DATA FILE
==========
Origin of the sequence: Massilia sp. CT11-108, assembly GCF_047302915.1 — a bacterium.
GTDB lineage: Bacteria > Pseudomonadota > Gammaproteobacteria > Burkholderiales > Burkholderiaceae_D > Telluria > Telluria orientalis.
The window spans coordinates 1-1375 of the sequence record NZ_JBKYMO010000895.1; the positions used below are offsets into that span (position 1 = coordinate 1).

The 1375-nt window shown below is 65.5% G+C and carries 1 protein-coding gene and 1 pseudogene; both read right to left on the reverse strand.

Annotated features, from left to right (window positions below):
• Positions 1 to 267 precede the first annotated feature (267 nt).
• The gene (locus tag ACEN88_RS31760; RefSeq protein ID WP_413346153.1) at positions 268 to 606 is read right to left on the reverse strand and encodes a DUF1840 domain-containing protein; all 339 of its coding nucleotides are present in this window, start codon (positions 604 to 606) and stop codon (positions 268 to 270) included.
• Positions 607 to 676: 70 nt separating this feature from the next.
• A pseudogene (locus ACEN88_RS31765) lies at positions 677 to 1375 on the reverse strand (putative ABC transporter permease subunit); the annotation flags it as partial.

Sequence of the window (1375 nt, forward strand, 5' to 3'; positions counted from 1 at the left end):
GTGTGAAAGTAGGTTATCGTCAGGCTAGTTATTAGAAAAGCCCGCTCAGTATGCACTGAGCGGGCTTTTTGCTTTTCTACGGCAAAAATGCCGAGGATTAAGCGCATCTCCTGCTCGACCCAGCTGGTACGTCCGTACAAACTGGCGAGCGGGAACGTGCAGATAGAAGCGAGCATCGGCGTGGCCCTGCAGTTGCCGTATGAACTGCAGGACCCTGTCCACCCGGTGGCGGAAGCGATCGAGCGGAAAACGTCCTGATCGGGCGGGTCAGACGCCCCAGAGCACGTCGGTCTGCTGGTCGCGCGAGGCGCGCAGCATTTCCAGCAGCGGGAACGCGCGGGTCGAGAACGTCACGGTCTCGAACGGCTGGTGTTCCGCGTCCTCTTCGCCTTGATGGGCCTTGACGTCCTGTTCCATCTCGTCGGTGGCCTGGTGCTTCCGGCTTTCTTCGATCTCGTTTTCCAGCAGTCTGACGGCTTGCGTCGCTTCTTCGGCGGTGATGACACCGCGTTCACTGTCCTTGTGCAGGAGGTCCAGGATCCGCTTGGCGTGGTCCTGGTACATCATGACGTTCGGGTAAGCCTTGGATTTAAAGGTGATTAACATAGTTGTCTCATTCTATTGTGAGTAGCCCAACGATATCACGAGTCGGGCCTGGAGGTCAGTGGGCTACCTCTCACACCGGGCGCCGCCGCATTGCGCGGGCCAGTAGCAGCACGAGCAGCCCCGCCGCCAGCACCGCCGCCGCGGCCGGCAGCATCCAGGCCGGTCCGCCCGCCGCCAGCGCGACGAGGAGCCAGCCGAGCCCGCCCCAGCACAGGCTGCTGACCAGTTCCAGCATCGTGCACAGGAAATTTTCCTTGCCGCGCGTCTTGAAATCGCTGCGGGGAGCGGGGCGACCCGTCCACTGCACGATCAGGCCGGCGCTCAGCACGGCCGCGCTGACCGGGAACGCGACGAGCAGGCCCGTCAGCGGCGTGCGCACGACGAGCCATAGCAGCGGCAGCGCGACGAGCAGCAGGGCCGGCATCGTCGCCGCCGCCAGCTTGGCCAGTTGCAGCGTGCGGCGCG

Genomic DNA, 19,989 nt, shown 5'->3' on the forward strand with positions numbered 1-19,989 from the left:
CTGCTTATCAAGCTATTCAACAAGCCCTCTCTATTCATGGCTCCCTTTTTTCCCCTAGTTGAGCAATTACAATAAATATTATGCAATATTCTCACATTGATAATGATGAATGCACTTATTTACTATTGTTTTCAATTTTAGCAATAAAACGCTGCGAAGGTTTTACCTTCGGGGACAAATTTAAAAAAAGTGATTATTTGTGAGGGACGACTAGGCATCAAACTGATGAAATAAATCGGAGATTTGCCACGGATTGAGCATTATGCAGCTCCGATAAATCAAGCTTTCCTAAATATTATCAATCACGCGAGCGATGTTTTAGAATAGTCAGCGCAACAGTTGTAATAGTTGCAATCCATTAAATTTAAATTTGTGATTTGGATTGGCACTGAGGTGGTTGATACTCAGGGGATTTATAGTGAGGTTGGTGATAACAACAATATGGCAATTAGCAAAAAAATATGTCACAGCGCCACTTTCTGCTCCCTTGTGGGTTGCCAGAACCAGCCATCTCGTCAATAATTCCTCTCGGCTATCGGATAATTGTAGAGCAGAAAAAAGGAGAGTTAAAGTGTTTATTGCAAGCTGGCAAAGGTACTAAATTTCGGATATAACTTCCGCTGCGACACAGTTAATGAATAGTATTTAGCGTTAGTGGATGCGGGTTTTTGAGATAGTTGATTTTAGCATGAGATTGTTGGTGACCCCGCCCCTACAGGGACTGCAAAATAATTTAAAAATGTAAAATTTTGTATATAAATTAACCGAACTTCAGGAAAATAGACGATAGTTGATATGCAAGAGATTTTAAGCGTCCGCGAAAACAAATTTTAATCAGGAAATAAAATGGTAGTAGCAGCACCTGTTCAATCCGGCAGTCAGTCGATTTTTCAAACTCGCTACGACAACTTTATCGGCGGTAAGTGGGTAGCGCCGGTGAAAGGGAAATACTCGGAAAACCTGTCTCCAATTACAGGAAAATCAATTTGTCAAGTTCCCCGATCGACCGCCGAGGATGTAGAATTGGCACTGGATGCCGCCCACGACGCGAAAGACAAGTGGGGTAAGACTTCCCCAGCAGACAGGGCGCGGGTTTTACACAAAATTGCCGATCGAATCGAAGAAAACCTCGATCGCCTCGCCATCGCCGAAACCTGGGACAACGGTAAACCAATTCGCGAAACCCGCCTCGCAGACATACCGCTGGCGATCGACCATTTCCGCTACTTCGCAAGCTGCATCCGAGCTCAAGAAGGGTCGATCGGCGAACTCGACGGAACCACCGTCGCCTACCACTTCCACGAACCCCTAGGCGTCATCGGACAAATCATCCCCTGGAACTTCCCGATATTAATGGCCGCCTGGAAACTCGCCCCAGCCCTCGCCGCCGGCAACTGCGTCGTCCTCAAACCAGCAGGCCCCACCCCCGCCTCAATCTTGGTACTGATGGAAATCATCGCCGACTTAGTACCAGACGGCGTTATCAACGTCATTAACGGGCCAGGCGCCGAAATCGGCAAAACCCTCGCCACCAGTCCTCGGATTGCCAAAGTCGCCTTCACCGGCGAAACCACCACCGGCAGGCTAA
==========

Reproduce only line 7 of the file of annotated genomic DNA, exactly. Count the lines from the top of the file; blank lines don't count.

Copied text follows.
• The gene (locus tag ACEN88_RS31760; RefSeq protein ID WP_413346153.1) at positions 268 to 606 is read right to left on the reverse strand and encodes a DUF1840 domain-containing protein; all 339 of its coding nucleotides are present in this window, start codon (positions 604 to 606) and stop codon (positions 268 to 270) included.